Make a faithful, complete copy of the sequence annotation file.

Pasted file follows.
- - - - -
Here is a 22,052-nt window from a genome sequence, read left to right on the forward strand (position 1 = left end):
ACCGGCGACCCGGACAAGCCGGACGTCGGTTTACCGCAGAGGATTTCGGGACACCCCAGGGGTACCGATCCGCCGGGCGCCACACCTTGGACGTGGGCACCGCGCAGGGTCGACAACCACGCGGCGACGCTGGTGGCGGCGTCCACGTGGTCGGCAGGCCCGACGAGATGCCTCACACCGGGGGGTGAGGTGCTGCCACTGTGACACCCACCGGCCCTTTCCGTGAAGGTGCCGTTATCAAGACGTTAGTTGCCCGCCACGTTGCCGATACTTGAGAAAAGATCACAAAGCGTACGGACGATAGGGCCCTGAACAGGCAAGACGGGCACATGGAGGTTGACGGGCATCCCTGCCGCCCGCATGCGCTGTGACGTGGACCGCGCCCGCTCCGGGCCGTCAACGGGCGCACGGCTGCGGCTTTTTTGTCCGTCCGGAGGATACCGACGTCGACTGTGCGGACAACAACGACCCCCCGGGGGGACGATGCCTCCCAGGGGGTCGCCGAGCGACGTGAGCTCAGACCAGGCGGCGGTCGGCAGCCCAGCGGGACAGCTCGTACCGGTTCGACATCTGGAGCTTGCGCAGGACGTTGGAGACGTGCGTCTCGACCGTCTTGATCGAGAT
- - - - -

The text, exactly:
Here is a 22,052-nt window from a genome sequence, read left to right on the forward strand (position 1 = left end):
ACCGGCGACCCGGACAAGCCGGACGTCGGTTTACCGCAGAGGATTTCGGGACACCCCAGGGGTACCGATCCGCCGGGCGCCACACCTTGGACGTGGGCACCGCGCAGGGTCGACAACCACGCGGCGACGCTGGTGGCGGCGTCCACGTGGTCGGCAGGCCCGACGAGATGCCTCACACCGGGGGGTGAGGTGCTGCCACTGTGACACCCACCGGCCCTTTCCGTGAAGGTGCCGTTATCAAGACGTTAGTTGCCCGCCACGTTGCCGATACTTGAGAAAAGATCACAAAGCGTACGGACGATAGGGCCCTGAACAGGCAAGACGGGCACATGGAGGTTGACGGGCATCCCTGCCGCCCGCATGCGCTGTGACGTGGACCGCGCCCGCTCCGGGCCGTCAACGGGCGCACGGCTGCGGCTTTTTTGTCCGTCCGGAGGATACCGACGTCGACTGTGCGGACAACAACGACCCCCCGGGGGGACGATGCCTCCCAGGGGGTCGCCGAGCGACGTGAGCTCAGACCAGGCGGCGGTCGGCAGCCCAGCGGGACAGCTCGTACCGGTTCGACATCTGGAGCTTGCGCAGGACGTTGGAGACGTGCGTCTCGACCGTCTTGATCGAGAT